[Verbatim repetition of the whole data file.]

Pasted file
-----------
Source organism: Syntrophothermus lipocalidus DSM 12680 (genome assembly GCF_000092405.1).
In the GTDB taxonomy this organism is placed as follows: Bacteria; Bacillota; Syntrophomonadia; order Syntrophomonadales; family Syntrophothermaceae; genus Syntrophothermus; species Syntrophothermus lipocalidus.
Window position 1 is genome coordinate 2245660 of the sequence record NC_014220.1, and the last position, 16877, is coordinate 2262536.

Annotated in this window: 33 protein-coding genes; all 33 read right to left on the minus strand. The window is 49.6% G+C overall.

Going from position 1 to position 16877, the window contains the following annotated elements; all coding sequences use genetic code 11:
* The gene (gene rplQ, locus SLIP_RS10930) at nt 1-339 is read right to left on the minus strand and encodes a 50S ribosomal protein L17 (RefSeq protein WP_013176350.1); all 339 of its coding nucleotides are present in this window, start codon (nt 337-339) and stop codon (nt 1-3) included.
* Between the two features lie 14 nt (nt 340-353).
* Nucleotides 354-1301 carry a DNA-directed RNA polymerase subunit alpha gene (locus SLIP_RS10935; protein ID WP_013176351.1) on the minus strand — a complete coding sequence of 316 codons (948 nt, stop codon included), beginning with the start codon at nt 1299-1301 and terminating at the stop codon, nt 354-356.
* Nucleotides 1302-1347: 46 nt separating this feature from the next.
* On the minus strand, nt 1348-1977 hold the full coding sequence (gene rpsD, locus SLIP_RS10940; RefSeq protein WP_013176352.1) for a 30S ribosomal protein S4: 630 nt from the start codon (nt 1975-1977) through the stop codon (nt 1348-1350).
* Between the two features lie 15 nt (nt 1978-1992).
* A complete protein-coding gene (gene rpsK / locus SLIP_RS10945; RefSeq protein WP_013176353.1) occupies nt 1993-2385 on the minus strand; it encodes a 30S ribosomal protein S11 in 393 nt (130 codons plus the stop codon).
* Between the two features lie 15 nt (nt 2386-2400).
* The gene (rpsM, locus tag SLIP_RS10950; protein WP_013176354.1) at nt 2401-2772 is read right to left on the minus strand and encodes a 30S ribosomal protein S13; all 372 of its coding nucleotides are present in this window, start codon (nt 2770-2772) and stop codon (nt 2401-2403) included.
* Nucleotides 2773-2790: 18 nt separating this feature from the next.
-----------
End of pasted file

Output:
Source organism: Syntrophothermus lipocalidus DSM 12680 (genome assembly GCF_000092405.1).
In the GTDB taxonomy this organism is placed as follows: Bacteria; Bacillota; Syntrophomonadia; order Syntrophomonadales; family Syntrophothermaceae; genus Syntrophothermus; species Syntrophothermus lipocalidus.
Window position 1 is genome coordinate 2245660 of the sequence record NC_014220.1, and the last position, 16877, is coordinate 2262536.

Annotated in this window: 33 protein-coding genes; all 33 read right to left on the minus strand. The window is 49.6% G+C overall.

Going from position 1 to position 16877, the window contains the following annotated elements; all coding sequences use genetic code 11:
* The gene (gene rplQ, locus SLIP_RS10930) at nt 1-339 is read right to left on the minus strand and encodes a 50S ribosomal protein L17 (RefSeq protein WP_013176350.1); all 339 of its coding nucleotides are present in this window, start codon (nt 337-339) and stop codon (nt 1-3) included.
* Between the two features lie 14 nt (nt 340-353).
* Nucleotides 354-1301 carry a DNA-directed RNA polymerase subunit alpha gene (locus SLIP_RS10935; protein ID WP_013176351.1) on the minus strand — a complete coding sequence of 316 codons (948 nt, stop codon included), beginning with the start codon at nt 1299-1301 and terminating at the stop codon, nt 354-356.
* Nucleotides 1302-1347: 46 nt separating this feature from the next.
* On the minus strand, nt 1348-1977 hold the full coding sequence (gene rpsD, locus SLIP_RS10940; RefSeq protein WP_013176352.1) for a 30S ribosomal protein S4: 630 nt from the start codon (nt 1975-1977) through the stop codon (nt 1348-1350).
* Between the two features lie 15 nt (nt 1978-1992).
* A complete protein-coding gene (gene rpsK / locus SLIP_RS10945; RefSeq protein WP_013176353.1) occupies nt 1993-2385 on the minus strand; it encodes a 30S ribosomal protein S11 in 393 nt (130 codons plus the stop codon).
* Between the two features lie 15 nt (nt 2386-2400).
* The gene (rpsM, locus tag SLIP_RS10950; protein WP_013176354.1) at nt 2401-2772 is read right to left on the minus strand and encodes a 30S ribosomal protein S13; all 372 of its coding nucleotides are present in this window, start codon (nt 2770-2772) and stop codon (nt 2401-2403) included.
* Nucleotides 2773-2790: 18 nt separating this feature from the next.